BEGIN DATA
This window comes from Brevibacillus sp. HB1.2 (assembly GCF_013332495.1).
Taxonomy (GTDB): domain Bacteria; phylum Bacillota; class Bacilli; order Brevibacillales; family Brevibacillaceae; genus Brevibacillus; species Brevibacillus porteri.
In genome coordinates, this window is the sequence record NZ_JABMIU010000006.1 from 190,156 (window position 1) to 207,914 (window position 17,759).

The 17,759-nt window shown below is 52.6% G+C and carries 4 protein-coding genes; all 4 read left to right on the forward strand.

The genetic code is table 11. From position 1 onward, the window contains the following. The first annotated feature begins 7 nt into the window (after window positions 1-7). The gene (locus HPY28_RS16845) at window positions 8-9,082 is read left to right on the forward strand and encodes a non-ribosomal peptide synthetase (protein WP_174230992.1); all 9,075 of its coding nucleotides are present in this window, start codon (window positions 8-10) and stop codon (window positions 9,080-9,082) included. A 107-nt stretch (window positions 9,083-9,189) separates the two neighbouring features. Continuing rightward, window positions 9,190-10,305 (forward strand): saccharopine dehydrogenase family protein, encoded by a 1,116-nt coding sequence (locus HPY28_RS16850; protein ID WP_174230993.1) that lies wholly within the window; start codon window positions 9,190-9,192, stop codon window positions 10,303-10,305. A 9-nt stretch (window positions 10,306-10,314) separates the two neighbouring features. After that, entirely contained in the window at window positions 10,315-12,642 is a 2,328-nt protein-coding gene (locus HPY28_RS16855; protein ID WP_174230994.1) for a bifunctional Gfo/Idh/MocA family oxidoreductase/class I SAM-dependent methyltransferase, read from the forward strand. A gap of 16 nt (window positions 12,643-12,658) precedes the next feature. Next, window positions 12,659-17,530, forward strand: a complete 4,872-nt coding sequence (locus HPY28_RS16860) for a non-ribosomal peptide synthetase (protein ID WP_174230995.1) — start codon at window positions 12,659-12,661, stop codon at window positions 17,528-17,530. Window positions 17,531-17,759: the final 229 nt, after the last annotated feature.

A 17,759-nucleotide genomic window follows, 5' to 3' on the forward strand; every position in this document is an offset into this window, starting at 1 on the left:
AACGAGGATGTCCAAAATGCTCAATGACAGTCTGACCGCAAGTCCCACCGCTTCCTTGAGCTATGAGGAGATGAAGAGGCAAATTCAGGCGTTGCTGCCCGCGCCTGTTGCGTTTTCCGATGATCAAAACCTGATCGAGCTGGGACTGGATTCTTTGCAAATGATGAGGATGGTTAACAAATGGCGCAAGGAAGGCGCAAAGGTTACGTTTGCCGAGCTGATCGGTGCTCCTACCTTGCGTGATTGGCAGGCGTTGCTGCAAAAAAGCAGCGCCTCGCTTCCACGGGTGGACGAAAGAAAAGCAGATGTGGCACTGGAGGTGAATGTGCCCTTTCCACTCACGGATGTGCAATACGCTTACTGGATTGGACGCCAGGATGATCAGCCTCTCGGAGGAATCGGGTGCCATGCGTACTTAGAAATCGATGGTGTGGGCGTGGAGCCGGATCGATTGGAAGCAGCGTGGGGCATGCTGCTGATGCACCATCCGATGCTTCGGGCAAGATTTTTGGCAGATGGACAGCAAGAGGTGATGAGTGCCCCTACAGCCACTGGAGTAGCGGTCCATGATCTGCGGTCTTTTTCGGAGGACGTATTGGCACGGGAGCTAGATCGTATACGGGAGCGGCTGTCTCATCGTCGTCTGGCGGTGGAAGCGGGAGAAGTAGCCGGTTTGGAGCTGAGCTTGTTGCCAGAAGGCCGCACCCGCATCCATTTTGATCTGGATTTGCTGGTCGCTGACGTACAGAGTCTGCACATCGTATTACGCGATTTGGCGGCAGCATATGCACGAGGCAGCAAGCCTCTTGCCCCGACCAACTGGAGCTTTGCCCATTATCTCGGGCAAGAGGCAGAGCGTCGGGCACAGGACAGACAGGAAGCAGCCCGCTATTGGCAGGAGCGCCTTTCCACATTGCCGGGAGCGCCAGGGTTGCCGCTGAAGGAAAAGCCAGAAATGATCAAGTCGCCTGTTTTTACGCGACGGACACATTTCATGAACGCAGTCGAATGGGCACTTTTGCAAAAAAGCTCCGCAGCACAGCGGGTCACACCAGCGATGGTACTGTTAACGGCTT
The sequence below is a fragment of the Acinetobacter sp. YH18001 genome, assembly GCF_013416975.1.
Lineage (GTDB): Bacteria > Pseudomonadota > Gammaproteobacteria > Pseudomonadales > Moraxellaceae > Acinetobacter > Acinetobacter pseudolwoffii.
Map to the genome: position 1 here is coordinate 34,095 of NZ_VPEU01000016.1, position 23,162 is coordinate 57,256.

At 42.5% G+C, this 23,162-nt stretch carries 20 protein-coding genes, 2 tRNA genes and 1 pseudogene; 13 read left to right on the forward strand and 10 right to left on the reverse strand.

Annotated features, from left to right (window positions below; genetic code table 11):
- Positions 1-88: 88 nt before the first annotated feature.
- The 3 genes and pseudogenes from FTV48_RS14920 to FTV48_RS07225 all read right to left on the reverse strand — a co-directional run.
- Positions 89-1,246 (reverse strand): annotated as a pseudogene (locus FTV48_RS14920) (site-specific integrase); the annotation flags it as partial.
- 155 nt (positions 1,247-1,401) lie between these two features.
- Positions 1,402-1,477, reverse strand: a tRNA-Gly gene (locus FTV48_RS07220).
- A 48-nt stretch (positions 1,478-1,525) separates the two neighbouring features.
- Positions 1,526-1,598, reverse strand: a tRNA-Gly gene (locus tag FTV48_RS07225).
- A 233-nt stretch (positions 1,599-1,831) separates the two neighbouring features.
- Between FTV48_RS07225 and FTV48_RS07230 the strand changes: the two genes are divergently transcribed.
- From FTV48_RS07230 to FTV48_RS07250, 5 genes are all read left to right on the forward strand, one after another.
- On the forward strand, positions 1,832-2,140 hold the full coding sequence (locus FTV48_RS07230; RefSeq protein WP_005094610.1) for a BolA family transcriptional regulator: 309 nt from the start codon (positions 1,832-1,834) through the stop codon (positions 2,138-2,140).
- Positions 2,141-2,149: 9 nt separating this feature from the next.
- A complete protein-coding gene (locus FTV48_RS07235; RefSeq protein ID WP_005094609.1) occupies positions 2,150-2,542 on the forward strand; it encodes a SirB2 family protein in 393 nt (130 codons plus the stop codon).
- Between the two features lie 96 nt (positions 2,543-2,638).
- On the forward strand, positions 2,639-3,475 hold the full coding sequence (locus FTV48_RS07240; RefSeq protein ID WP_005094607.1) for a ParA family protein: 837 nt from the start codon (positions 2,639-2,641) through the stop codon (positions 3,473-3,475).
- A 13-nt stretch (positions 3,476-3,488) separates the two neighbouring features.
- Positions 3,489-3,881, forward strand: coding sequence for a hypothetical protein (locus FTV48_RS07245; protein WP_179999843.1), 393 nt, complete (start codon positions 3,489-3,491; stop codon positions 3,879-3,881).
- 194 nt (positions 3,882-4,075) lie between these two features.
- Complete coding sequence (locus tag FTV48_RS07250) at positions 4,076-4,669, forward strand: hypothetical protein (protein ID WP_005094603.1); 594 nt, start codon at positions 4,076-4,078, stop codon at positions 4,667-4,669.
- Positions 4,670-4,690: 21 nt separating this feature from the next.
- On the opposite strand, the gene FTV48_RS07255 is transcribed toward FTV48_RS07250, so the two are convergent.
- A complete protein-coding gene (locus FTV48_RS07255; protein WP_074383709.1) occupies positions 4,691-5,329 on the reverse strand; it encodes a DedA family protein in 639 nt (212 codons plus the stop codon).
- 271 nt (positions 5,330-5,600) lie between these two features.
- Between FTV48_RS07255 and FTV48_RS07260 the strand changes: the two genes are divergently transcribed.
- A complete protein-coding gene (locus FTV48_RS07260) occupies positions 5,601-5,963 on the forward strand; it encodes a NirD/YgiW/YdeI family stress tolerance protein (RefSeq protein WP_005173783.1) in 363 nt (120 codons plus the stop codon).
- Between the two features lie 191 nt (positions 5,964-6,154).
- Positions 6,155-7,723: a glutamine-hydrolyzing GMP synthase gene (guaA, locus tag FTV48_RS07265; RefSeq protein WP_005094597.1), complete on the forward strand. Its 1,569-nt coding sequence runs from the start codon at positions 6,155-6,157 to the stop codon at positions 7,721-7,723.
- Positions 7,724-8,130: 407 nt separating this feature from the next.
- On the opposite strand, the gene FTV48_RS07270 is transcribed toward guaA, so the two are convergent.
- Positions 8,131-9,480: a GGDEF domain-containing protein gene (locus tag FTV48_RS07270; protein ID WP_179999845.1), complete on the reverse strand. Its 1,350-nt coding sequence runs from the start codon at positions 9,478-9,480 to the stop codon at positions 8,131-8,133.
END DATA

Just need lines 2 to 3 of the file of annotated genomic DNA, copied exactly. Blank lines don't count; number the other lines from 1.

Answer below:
Taxonomy (GTDB): domain Bacteria; phylum Bacillota; class Bacilli; order Brevibacillales; family Brevibacillaceae; genus Brevibacillus; species Brevibacillus porteri.
In genome coordinates, this window is the sequence record NZ_JABMIU010000006.1 from 190,156 (window position 1) to 207,914 (window position 17,759).